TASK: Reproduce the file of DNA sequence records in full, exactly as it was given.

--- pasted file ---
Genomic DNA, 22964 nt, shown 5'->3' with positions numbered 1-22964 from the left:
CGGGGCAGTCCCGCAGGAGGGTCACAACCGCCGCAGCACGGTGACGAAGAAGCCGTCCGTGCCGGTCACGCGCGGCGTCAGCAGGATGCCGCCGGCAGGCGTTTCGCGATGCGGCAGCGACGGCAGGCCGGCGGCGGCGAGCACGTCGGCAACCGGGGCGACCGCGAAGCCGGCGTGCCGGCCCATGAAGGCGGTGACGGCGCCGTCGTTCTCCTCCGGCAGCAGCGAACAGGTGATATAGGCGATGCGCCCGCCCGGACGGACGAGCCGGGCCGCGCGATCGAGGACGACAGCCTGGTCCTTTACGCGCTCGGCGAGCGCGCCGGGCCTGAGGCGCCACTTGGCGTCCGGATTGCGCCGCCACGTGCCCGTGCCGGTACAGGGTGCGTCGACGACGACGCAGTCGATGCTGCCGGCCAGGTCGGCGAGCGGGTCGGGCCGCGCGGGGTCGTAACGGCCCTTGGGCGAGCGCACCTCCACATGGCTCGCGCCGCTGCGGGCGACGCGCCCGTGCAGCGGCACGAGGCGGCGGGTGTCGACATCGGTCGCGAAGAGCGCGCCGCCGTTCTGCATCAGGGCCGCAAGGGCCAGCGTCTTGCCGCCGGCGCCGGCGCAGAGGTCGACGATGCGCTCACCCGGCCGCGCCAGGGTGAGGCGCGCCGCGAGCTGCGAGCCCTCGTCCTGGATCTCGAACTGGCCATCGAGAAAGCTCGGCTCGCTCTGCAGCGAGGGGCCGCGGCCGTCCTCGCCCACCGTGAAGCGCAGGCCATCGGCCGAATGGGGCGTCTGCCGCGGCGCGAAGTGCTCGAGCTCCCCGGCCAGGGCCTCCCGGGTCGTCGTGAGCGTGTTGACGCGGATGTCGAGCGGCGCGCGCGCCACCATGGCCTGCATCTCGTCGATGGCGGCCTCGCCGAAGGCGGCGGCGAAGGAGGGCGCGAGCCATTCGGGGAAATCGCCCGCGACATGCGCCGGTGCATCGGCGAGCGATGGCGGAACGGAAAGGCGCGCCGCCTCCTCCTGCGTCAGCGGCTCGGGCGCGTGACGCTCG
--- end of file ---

Genomic DNA, 22964 nt, shown 5'->3' with positions numbered 1-22964 from the left:
CGGGGCAGTCCCGCAGGAGGGTCACAACCGCCGCAGCACGGTGACGAAGAAGCCGTCCGTGCCGGTCACGCGCGGCGTCAGCAGGATGCCGCCGGCAGGCGTTTCGCGATGCGGCAGCGACGGCAGGCCGGCGGCGGCGAGCACGTCGGCAACCGGGGCGACCGCGAAGCCGGCGTGCCGGCCCATGAAGGCGGTGACGGCGCCGTCGTTCTCCTCCGGCAGCAGCGAACAGGTGATATAGGCGATGCGCCCGCCCGGACGGACGAGCCGGGCCGCGCGATCGAGGACGACAGCCTGGTCCTTTACGCGCTCGGCGAGCGCGCCGGGCCTGAGGCGCCACTTGGCGTCCGGATTGCGCCGCCACGTGCCCGTGCCGGTACAGGGTGCGTCGACGACGACGCAGTCGATGCTGCCGGCCAGGTCGGCGAGCGGGTCGGGCCGCGCGGGGTCGTAACGGCCCTTGGGCGAGCGCACCTCCACATGGCTCGCGCCGCTGCGGGCGACGCGCCCGTGCAGCGGCACGAGGCGGCGGGTGTCGACATCGGTCGCGAAGAGCGCGCCGCCGTTCTGCATCAGGGCCGCAAGGGCCAGCGTCTTGCCGCCGGCGCCGGCGCAGAGGTCGACGATGCGCTCACCCGGCCGCGCCAGGGTGAGGCGCGCCGCGAGCTGCGAGCCCTCGTCCTGGATCTCGAACTGGCCATCGAGAAAGCTCGGCTCGCTCTGCAGCGAGGGGCCGCGGCCGTCCTCGCCCACCGTGAAGCGCAGGCCATCGGCCGAATGGGGCGTCTGCCGCGGCGCGAAGTGCTCGAGCTCCCCGGCCAGGGCCTCCCGGGTCGTCGTGAGCGTGTTGACGCGGATGTCGAGCGGCGCGCGCGCCACCATGGCCTGCATCTCGTCGATGGCGGCCTCGCCGAAGGCGGCGGCGAAGGAGGGCGCGAGCCATTCGGGGAAATCGCCCGCGACATGCGCCGGTGCATCGGCGAGCGATGGCGGAACGGAAAGGCGCGCCGCCTCCTCCTGCGTCAGCGGCTCGGGCGCGTGACGCTCG